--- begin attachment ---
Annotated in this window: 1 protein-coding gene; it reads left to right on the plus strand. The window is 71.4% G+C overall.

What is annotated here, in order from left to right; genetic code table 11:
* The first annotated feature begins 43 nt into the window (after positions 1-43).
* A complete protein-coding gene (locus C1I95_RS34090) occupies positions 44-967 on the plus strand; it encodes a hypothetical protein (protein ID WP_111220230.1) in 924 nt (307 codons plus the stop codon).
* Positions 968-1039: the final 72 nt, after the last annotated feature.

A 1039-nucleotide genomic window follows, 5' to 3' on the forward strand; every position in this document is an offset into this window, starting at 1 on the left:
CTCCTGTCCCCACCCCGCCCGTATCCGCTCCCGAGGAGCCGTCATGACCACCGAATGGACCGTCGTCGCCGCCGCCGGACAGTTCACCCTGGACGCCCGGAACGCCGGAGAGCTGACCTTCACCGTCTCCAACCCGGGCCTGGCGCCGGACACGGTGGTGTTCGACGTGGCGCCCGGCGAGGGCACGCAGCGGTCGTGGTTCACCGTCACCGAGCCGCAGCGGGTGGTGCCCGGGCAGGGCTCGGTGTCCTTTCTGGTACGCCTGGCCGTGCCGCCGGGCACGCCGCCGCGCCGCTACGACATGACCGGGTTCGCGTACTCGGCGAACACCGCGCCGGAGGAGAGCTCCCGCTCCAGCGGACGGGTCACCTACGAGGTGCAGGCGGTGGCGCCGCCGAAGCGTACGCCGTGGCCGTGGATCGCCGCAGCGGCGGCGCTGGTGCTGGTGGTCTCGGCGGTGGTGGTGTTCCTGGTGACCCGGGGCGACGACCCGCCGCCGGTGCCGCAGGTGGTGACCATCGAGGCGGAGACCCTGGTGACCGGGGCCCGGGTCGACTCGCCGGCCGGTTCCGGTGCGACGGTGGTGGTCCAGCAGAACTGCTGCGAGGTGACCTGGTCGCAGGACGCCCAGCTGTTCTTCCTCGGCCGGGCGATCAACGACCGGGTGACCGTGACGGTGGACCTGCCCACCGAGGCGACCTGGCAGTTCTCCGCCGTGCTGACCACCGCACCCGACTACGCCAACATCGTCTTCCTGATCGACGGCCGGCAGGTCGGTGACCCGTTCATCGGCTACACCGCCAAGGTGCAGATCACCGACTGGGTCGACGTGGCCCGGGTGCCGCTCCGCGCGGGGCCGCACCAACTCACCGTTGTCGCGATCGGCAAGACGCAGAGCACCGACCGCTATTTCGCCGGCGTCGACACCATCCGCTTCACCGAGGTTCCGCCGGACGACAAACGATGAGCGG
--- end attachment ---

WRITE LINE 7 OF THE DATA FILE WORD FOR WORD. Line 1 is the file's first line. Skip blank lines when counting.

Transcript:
CTCCTGTCCCCACCCCGCCCGTATCCGCTCCCGAGGAGCCGTCATGACCACCGAATGGACCGTCGTCGCCGCCGCCGGACAGTTCACCCTGGACGCCCGGAACGCCGGAGAGCTGACCTTCACCGTCTCCAACCCGGGCCTGGCGCCGGACACGGTGGTGTTCGACGTGGCGCCCGGCGAGGGCACGCAGCGGTCGTGGTTCACCGTCACCGAGCCGCAGCGGGTGGTGCCCGGGCAGGGCTCGGTGTCCTTTCTGGTACGCCTGGCCGTGCCGCCGGGCACGCCGCCGCGCCGCTACGACATGACCGGGTTCGCGTACTCGGCGAACACCGCGCCGGAGGAGAGCTCCCGCTCCAGCGGACGGGTCACCTACGAGGTGCAGGCGGTGGCGCCGCCGAAGCGTACGCCGTGGCCGTGGATCGCCGCAGCGGCGGCGCTGGTGCTGGTGGTCTCGGCGGTGGTGGTGTTCCTGGTGACCCGGGGCGACGACCCGCCGCCGGTGCCGCAGGTGGTGACCATCGAGGCGGAGACCCTGGTGACCGGGGCCCGGGTCGACTCGCCGGCCGGTTCCGGTGCGACGGTGGTGGTCCAGCAGAACTGCTGCGAGGTGACCTGGTCGCAGGACGCCCAGCTGTTCTTCCTCGGCCGGGCGATCAACGACCGGGTGACCGTGACGGTGGACCTGCCCACCGAGGCGACCTGGCAGTTCTCCGCCGTGCTGACCACCGCACCCGACTACGCCAACATCGTCTTCCTGATCGACGGCCGGCAGGTCGGTGACCCGTTCATCGGCTACACCGCCAAGGTGCAGATCACCGACTGGGTCGACGTGGCCCGGGTGCCGCTCCGCGCGGGGCCGCACCAACTCACCGTTGTCGCGATCGGCAAGACGCAGAGCACCGACCGCTATTTCGCCGGCGTCGACACCATCCGCTTCACCGAGGTTCCGCCGGACGACAAACGATGAGCGG